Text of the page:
Related imageThe aerial shots above and below will give you a good birds eye view looking approximately SW over the majority of the Free Zone area with the Free Zone harbour in the distance.  The Free Zone and our apartment which is just off to the right of this photo are at the very western end of the large city of Antalya which makes for a great location for us as we are nestled up against those beautiful mountains you see in the background here and we can be on the D400 coast highway that runs all the way up that coastline you see stretching off into the distance at the top of this photo.

Image result for antalya free zoneThere are 2.2 million people in Antalya Province so the rest of the city stretches out for about 15km along the crescent curve of the coast to the East.  This photo is looking approximately East across the buildings of the Free Zone and you can see the first stretch of the city and the coastal “main street” going off the top.

The Antalya Free Zone is one of 15 that Turkey has created so far and you can read more about these at the Antalya Free Zone web site ASBAS.  Each Free Zone has been setup to attract very different kinds of businesses and as you can see for Antalya this has turned out to be large scale yacht and ship building.  There are several other industries here such as medical supplies and electronics but I’d say that more than 85% of the businesses and buildings filling up this 63 hectare area are shipbuilding.  “Free” in this context means that there are significant exemptions for any of the companies located here including:

  • 100% exemption from customs duties and other assorted duties.
  • 100% exemption from corporate income tax for manufacturing companies.
  • 100% exemption from value-added tax (VAT) and special consumption tax.
  • 100% exemption from stamp duty for applicable documents.
  • 100% exemption from income tax on employees’ wages (for companies that export at least 85% of the FOB value of the goods they produce in the free zones).
  • Goods can remain in free zones for an unlimited period.

You get the idea and so it is no surprise that many of the world’s top design firms for large yachts and ships chose to build their boats here.  We have chosen Naval Yachts to be our builders and as you see more of their shipyard below and the results of their work in upcoming posts, you will easily see why.

To give you a bit better feel for the area I thought I’d start with this short video I shot yesterday as I was leaving the yard and heading home from “the office” at Naval Yachts. Yesterday morning Christine was looking out one of the many corner windows we have in our nearby 10th story apartment (see map below) had saw this little guy docking .  Then as you can see it was rather hard for me to miss as I drove out of the Free Zone on my way home last night.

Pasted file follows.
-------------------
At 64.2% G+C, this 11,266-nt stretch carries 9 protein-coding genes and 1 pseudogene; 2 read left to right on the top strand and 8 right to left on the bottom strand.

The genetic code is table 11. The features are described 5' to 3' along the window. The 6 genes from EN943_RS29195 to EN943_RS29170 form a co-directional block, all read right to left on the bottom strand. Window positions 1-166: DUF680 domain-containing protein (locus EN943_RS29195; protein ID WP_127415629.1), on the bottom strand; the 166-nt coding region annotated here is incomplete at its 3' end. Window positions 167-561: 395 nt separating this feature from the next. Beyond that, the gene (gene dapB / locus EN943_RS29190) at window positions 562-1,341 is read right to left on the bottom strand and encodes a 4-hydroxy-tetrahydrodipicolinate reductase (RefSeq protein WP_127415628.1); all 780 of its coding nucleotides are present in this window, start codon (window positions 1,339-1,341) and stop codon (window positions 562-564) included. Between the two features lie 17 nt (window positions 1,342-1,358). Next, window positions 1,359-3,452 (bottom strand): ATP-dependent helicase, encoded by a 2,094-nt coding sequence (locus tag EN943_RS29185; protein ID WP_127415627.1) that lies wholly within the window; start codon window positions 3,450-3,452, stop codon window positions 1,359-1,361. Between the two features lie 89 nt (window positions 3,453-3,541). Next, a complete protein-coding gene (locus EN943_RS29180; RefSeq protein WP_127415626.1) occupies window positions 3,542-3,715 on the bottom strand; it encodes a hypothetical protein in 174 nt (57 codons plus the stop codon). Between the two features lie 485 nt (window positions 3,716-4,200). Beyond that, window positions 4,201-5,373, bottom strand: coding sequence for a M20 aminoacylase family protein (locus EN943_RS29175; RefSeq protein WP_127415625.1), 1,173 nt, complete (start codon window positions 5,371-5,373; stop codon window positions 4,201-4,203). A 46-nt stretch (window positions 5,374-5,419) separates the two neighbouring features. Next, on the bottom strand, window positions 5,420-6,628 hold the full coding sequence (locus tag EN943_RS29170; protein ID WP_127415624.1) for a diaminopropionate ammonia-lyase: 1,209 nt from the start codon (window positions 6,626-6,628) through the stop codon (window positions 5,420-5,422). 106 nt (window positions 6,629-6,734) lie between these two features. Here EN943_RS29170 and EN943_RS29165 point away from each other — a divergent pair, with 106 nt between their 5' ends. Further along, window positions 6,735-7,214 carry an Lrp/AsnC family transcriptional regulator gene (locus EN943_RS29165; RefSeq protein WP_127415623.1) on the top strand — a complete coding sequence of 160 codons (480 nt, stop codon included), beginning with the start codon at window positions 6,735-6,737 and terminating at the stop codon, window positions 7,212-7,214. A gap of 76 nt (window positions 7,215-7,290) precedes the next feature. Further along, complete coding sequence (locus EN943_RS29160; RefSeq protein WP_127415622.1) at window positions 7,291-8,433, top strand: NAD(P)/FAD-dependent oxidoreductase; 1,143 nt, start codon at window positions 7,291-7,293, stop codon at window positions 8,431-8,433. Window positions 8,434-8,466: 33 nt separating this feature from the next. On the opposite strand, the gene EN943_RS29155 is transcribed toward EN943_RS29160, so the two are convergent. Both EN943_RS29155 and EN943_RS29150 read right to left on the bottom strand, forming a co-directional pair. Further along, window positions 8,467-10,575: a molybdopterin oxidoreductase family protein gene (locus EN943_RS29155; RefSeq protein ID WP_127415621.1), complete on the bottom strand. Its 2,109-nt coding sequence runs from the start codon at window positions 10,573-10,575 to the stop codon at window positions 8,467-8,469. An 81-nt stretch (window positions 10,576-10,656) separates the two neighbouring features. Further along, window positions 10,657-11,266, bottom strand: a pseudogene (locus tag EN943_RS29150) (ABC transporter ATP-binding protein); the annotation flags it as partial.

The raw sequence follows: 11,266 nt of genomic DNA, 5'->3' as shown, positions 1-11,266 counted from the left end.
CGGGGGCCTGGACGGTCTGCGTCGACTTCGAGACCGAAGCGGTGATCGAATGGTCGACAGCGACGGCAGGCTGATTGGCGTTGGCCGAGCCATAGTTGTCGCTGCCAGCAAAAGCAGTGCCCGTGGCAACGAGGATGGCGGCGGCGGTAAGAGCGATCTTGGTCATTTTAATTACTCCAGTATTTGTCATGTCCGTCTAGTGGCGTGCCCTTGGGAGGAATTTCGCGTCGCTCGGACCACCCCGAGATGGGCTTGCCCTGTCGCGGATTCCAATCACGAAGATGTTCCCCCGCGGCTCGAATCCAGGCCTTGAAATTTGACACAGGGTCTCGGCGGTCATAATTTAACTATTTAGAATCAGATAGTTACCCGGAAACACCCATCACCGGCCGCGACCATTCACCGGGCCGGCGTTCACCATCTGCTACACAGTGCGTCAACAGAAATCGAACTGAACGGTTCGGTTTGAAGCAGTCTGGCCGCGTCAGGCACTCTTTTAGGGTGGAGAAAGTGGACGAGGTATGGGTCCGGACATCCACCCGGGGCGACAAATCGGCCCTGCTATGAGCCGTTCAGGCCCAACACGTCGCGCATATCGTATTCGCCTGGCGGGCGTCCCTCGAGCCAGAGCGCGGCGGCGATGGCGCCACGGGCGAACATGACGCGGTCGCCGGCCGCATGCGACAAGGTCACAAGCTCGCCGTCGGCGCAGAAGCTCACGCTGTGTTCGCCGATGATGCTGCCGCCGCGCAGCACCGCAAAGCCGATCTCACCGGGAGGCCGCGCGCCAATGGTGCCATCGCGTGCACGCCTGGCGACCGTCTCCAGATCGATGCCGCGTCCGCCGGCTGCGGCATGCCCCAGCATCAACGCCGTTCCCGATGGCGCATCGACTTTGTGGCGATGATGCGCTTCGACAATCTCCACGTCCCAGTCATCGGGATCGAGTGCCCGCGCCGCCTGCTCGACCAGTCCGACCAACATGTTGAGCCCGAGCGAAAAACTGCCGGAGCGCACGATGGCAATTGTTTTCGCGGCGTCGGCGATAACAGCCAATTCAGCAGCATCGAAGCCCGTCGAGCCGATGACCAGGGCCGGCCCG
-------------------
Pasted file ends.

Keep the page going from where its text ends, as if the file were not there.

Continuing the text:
What you’ll see in the video is the harbour contained within the Free Zone where boats are launched, hauled out and worked on. I’ll do my best to provide more photos and videos over time and hope this quick 360 video of one aspect of the Free Zone would give you a better sense of the scope and scale of this place.  I will maybe mount the GoPro camera in the car and shoot some video driving around the various company shipyards here in the Free Zone but even in this short 360 video you can see several of the buildings of builders such as Damen and Ares.  And I’ll come back for more videos of this harbour/launching area over the coming months when other interesting ships are being launched or here to be worked on.  And of course Christine and I already have dreams of the day when we’ll be here to watch Möbius slip into these waters for the first time but that’s a ways off yet and we have LOTS to keep us busy and excited with the building process in the meantime.

As you might notice in the video the we have a rather lovely mountainous backdrop to this location as well. If you look closely you’ll see there is a cable car ride up to the café at the summit which is just on the other side of that cruise ship. 

Here is a small clip of a sat map that will show you the breakwater and harbour and the overall Free Zone area.  Our apartment is literally within walking/biking distance, the container port where our container is hopefully going to arrive soon as well as all the loads of supplies we need for Möbius is right beside the Free Zone and you can see where you catch the little gondola to go up to the top of that peak I mentioned in the video.

Free Zone sat shot Annotated

Continuing with the title’s theme of Scope & Scale let’s fly up a bit higher so you can see more of the whole indented coastline we are in the midst of.  Even this small shot shows the diverse geography and climates we are surrounded by.  Walk on the beach in the morning, gondola ride up to 2800m throwing snowballs at the top of Mount Olympus in the afternoon for Christine’s birthday a few weeks ago and back to the 5th largest city in Turkey for dinner.

Sat Map whole Antalya Bay

And up a bit higher still to help put our location into context of this end of the Mediterranean.  Take your pick; Europe to the left, Asia and Middle East to the right and Africa below. 

Sat Map E Med

Not a bad place to build a boat when you’re sandwiched between mountains on one side and a Mediterranean beach on the other and those were amongst the many factors which convinced us that Antalya Free Zone was the best place to spend the next few years building Möbius.